“This is both to protect the huge investment companies like Global Crossing have made in building interconnects into existing branch networks over time but also to ensure continuity of high quality service to our customers.
The impact will differ in each case and is distance and element-related. In particular, it depends on the distance the call is transported over the BT network and whether the connection is at the local exchange or at the tandem exchange level.
Negotiations to date have certainly been protracted, but it is fair to say that both BT and the industry as a whole have conducted discussions in a spirit of co-operation. As a result, our view at Global Crossing is that the problems which remain, though tough, should not prove insurmountable.
With regard to the existing charging regime, there has been good progress and BT has shown a willingness to adapt its initial plans in response to input from working groups and more broadly across the industry.
As a result, from a contractual standpoint we are progressing well, though the volume of work which has yet to be delivered will increase as we get closer to the time when migration to the new IP-based networks takes place.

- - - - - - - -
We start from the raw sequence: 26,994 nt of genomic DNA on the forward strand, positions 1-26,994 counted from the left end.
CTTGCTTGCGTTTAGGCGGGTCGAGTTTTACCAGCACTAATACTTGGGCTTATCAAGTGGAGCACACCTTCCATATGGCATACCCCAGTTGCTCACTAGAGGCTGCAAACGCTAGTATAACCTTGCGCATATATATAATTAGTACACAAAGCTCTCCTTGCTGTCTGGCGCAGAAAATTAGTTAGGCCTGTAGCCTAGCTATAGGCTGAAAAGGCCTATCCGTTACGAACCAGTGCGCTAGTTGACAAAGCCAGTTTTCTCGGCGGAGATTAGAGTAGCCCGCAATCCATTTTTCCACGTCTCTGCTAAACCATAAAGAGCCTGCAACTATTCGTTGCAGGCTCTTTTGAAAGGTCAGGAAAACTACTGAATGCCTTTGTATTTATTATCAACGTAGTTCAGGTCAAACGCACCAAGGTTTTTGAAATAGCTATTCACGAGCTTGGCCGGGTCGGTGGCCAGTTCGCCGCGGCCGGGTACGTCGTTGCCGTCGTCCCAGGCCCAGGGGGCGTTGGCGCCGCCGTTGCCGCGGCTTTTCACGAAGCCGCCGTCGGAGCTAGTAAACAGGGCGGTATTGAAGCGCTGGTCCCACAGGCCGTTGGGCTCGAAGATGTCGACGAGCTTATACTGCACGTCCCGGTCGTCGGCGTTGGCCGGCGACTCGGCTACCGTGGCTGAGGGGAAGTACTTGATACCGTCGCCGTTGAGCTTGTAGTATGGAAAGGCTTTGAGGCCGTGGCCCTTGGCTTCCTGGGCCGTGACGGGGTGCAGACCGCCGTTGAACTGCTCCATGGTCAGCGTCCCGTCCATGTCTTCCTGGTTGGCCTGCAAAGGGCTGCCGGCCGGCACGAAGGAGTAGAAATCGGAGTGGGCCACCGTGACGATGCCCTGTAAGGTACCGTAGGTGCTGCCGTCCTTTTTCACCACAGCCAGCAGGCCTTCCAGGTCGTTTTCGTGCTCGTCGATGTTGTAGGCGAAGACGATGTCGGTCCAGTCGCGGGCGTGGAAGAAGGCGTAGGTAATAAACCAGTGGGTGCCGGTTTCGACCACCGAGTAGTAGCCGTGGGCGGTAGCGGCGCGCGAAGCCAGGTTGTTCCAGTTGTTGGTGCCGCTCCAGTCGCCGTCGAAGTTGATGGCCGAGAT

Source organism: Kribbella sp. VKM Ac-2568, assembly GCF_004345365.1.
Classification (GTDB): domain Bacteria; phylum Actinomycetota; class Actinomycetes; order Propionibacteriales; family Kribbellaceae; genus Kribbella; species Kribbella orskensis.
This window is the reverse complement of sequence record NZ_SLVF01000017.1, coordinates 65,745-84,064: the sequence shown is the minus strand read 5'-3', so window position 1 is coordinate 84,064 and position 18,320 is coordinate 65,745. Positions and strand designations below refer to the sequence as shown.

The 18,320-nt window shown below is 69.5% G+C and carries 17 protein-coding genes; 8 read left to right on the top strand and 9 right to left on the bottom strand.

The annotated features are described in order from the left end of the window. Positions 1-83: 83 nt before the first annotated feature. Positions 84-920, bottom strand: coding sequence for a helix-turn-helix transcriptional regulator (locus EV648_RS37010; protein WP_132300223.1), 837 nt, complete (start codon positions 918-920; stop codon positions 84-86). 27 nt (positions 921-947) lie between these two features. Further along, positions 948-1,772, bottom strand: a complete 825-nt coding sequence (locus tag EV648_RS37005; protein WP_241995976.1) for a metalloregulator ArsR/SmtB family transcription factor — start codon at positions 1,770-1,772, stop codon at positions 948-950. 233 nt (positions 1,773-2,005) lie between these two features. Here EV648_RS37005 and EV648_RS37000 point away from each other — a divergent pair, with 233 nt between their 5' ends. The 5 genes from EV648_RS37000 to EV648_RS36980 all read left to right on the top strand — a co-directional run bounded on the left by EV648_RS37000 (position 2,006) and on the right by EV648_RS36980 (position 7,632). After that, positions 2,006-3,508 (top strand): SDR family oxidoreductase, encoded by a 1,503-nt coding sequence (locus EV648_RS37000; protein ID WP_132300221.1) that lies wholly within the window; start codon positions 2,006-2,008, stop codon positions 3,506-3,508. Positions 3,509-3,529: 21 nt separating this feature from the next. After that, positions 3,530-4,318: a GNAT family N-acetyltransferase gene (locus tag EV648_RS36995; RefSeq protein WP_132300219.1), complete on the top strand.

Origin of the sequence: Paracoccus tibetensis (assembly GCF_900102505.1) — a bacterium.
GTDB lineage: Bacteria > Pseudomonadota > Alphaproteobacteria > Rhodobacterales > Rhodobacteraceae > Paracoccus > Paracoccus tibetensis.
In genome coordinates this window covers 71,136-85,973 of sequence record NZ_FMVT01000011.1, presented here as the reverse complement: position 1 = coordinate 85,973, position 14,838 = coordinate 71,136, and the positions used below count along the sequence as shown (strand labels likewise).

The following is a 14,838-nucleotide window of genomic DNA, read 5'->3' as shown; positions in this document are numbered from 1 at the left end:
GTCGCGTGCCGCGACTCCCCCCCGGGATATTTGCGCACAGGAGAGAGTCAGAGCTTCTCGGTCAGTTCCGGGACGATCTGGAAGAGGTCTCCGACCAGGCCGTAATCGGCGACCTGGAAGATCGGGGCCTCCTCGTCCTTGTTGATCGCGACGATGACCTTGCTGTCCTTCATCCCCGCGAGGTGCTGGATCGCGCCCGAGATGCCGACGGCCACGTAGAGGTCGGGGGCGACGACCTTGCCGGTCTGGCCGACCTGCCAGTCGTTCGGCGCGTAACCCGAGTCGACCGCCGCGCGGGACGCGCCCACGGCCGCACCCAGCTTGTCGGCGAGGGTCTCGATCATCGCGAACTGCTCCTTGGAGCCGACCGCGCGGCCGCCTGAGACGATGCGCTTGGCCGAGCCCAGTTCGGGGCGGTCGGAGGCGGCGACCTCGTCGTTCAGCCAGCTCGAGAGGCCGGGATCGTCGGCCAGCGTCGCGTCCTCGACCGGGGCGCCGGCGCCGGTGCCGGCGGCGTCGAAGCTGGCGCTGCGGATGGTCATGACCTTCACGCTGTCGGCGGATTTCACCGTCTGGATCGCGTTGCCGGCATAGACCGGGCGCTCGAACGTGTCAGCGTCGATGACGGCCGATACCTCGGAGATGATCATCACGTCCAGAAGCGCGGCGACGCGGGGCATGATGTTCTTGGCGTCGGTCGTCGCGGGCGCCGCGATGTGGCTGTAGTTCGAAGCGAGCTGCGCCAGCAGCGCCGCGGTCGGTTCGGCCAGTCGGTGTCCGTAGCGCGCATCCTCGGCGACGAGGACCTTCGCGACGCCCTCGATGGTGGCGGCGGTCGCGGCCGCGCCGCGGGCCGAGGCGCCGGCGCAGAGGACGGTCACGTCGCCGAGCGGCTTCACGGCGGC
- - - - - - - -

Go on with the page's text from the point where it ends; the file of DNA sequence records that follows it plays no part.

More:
Looking ahead, a number of commercial challenges remain. Whilst the transition arrangements sit with BT 21CN, the ultimate charging arrangements in the new IP world – how network operators will charge each other for carrying and terminating voice, data and video calls in an IP-to-IP environment - sit with NGN UK. Another issue is how providers will be compensated for their significant legacy investment in fibre connections into redundant TDM exchanges.
Those companies with the largest and most effective infrastructure investment are currently achieving the lowest termination rates. The goal therefore is to maintain the status quo and ensure that no-one secures an unfair competitive advantage as a result of the transition. This will be difficult to achieve as each provider has a different footprint within the IP world.
By contrast to the advances made on the contractual side, technically the project is behind schedule. However, in what is a huge undertaking, this is perhaps not surprising. It is absolutely essential to ensure full confidence in the underlying technology before migrating customers to the new converged network.
From a business development perspective, each provider will need to ensure it has the right products and features in place for the new converged network.
At Global Crossing, for example, we have the advantage of already having an IP-based network in place, with supporting solutions and services. As such, the main benefit of 21CN is that it will enable us to extend our reach to smaller branch offices within our large and medium-sized customers.
Global Crossing is co-chair of the Interconnect and Portfolio Working Group.